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Navigating Menopause in the Workplace

Despite the government’s rejection of plans to make menopause a ‘protected characteristic’ under the Equality Act 2010 earlier this year, the current conversation around the topic has highlighted that there’s much more employers could – and should – be doing to improve menopause support in the workplace.

In May, The British Standards Institute issued a workplace standard on menstruation, menstrual health and menopause1, which was compiled with input from major employers, health and safety bodies, and charities and made recommendations from better training for line managers to access to individual cooling facilities.

Menopause typically occurs between the ages of 45 and 55 (although it varies for each woman) and brings about physical, emotional, and cognitive changes that can impact a woman’s well-being. These changes can also have significant implications on work-based activities, for example, some women can find it difficult to concentrate.

According to a 2021 survey of 2,000 employees and 500 business owners by our client, Benenden Health, 23% of women who have been unwell as a result of the menopause have left jobs so it’s imperative employers look at ways they can support those going through the menopause or they could face losing experienced, highly talented individuals.

How can employers create a supportive work environment?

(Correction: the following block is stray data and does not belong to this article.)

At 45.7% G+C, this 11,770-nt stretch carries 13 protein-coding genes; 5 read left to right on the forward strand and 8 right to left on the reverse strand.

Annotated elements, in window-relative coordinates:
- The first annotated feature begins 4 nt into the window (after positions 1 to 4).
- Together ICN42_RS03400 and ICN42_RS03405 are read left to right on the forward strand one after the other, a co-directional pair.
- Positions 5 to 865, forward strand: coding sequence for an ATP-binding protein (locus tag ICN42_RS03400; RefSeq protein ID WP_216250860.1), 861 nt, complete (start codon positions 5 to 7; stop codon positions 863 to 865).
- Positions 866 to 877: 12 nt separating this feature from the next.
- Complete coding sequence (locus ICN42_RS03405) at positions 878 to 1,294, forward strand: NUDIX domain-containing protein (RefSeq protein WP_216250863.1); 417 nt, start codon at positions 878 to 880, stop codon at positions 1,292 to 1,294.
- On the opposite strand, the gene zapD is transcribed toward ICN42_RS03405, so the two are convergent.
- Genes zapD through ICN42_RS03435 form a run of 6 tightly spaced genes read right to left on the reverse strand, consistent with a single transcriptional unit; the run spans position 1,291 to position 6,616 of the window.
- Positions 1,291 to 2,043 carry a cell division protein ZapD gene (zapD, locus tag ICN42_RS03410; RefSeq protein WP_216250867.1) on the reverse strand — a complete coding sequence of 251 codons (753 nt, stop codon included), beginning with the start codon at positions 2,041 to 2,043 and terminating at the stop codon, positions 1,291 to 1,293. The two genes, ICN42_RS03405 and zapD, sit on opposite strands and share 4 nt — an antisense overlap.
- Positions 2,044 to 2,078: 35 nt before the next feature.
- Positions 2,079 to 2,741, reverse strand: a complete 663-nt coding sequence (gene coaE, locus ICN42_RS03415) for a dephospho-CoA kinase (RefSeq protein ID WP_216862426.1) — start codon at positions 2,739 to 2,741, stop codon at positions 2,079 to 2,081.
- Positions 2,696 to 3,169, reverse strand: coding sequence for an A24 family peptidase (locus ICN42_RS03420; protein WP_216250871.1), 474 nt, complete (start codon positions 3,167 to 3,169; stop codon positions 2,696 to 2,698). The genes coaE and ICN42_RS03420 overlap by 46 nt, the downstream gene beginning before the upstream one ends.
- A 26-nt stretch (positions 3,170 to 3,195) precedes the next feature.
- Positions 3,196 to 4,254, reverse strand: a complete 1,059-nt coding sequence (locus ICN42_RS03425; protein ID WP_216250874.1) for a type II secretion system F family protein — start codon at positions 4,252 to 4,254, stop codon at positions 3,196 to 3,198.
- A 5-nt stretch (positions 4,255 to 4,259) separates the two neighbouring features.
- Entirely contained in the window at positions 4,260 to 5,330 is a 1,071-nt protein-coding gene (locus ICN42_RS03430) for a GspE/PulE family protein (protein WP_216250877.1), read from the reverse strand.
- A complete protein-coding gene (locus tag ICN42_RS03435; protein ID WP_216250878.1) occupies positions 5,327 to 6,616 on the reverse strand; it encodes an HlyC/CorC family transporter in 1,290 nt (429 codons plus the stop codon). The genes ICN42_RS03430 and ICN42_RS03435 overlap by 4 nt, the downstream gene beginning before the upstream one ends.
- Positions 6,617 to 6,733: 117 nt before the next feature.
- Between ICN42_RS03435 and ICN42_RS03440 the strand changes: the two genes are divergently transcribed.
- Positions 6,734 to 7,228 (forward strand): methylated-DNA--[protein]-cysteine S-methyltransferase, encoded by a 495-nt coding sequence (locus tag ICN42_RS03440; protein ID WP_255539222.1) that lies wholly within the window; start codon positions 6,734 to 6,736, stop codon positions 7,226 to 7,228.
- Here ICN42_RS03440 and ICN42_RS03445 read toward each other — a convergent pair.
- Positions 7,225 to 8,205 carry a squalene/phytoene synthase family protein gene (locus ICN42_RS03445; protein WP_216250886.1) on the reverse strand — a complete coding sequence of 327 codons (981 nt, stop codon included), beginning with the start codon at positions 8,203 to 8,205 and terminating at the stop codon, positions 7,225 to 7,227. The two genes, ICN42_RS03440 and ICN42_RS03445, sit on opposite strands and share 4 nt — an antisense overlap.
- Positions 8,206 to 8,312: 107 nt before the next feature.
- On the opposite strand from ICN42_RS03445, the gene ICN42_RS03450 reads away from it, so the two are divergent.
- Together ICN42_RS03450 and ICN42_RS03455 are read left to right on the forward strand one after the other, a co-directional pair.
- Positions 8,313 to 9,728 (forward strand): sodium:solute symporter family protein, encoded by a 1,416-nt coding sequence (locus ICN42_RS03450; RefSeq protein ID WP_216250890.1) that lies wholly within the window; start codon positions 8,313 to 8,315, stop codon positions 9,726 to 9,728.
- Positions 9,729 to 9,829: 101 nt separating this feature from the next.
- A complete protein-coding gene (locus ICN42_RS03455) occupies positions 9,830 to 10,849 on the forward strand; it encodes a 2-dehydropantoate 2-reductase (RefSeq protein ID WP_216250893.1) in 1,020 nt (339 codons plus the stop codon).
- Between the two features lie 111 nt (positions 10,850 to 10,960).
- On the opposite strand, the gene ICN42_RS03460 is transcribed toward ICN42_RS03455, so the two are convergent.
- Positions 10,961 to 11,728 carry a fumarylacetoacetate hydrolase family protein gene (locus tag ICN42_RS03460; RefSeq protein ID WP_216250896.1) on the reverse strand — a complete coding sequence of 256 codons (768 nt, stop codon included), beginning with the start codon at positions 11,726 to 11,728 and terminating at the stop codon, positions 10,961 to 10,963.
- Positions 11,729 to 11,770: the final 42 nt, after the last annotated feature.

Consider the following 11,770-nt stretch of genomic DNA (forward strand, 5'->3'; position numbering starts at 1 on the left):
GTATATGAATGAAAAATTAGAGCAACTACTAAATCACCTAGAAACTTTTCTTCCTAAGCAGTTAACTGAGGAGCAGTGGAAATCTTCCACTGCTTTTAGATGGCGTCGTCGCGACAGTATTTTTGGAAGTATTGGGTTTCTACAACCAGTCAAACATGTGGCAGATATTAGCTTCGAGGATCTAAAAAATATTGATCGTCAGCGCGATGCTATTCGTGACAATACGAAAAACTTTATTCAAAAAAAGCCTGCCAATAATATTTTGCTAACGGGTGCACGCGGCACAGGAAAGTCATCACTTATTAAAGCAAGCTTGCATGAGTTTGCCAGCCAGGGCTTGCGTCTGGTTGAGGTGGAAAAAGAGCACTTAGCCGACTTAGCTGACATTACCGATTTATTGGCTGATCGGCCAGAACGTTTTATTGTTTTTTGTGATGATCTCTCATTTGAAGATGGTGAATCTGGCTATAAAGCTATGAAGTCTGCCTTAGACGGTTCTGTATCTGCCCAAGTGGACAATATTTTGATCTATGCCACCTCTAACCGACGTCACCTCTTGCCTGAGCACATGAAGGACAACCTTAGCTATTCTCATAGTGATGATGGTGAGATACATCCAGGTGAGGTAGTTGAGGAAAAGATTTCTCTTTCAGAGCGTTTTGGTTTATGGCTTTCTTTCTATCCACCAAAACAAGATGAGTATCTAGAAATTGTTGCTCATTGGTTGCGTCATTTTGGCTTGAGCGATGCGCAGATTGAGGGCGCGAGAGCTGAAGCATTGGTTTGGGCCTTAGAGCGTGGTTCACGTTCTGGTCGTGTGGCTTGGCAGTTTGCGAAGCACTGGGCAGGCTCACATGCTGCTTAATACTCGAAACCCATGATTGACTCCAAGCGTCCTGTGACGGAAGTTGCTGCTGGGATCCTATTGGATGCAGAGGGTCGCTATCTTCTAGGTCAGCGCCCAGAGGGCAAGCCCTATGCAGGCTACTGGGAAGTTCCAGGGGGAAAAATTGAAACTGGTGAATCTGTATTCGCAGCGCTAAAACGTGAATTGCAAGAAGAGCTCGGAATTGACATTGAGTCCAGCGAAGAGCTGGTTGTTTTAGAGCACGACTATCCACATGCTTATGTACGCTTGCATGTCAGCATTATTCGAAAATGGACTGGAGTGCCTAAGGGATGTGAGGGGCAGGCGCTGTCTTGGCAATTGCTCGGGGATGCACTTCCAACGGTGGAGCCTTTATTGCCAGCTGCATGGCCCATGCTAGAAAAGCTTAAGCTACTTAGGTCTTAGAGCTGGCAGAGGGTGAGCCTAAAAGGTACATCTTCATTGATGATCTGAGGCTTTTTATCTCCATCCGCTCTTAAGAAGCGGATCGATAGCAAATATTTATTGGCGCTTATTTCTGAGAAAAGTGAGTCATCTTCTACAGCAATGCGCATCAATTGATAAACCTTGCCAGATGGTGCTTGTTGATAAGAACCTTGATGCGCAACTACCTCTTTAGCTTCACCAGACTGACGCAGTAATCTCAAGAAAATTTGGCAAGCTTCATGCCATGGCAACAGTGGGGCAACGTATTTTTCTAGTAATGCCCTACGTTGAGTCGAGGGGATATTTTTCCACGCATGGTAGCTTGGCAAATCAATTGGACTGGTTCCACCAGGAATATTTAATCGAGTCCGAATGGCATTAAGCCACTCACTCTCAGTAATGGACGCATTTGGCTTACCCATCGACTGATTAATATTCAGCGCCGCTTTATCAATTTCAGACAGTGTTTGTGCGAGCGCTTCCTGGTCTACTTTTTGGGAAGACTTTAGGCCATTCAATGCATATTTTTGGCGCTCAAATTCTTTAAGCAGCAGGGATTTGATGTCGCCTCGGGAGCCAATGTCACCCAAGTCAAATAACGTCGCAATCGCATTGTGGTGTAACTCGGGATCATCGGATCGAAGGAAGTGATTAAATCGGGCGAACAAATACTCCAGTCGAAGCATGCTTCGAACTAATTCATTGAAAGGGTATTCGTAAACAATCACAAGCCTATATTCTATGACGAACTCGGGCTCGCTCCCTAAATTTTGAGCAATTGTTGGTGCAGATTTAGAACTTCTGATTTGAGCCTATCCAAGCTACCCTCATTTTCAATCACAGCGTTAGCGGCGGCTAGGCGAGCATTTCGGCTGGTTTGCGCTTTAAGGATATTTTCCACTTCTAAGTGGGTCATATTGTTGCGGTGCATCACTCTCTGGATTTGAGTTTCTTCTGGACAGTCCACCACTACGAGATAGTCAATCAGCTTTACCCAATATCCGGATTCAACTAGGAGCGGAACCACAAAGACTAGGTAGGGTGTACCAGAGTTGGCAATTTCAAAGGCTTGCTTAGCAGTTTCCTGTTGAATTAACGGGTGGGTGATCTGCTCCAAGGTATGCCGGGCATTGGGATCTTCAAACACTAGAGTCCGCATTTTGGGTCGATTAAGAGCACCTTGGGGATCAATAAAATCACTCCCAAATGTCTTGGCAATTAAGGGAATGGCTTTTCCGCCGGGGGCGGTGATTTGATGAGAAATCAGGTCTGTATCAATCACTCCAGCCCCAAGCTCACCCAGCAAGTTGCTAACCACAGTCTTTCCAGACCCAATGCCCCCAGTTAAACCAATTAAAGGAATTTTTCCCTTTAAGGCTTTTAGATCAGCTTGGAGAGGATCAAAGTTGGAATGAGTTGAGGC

Open Dialogue: According to the latest research by Benenden Health2, 44% of employers believe there’s still a stigma attached to the menopause.  Encouraging open conversation about menopause facilitates understanding and can help reduce this stigma. Training managers to recognise and accommodate menopause-related challenges will also help allow for this communication to take place more naturally in the workplace.

Flexible Work Arrangements: Offering flexible working hours, remote work options, or adjustments to accommodate symptoms can make a significant difference in a woman’s comfort and productivity.

Wellness Programmes: Encouraging women to prioritise self-care, mindfulness, and regular exercise can contribute to their well-being. Implementing workplace wellness initiatives that address the physical and emotional aspects of menopause can promote a healthier workplace. These programmes may include stress management techniques, exercise opportunities, and access to counselling services.

Education and Awareness: Raising awareness about menopause is essential to dispel misconceptions and foster a supportive culture. This can be facilitated through education sessions or workshops that inform both men and women about the symptoms, challenges and strategies for supporting menopausal employees.

Diversity in employee benefits: A flexible benefits platform, such as that offered by Zest, enables employers to implement a diverse range of benefits that can support employees of different ages and in all stages of their life.

Zest CEO Matt Russell comments: “Menopause is a significant life event that affects women both personally and professionally but by fostering a supportive and understanding workplace environment that incorporates relevant employee wellbeing benefits, employers can help women navigate this transition with confidence and empower them to continue thriving in their careers.” 

For more information about Zest’s benefit platform and how it can support organisations adopt practices to support women experiencing the menopause in the workplace, visit: www.zestbenefits.com

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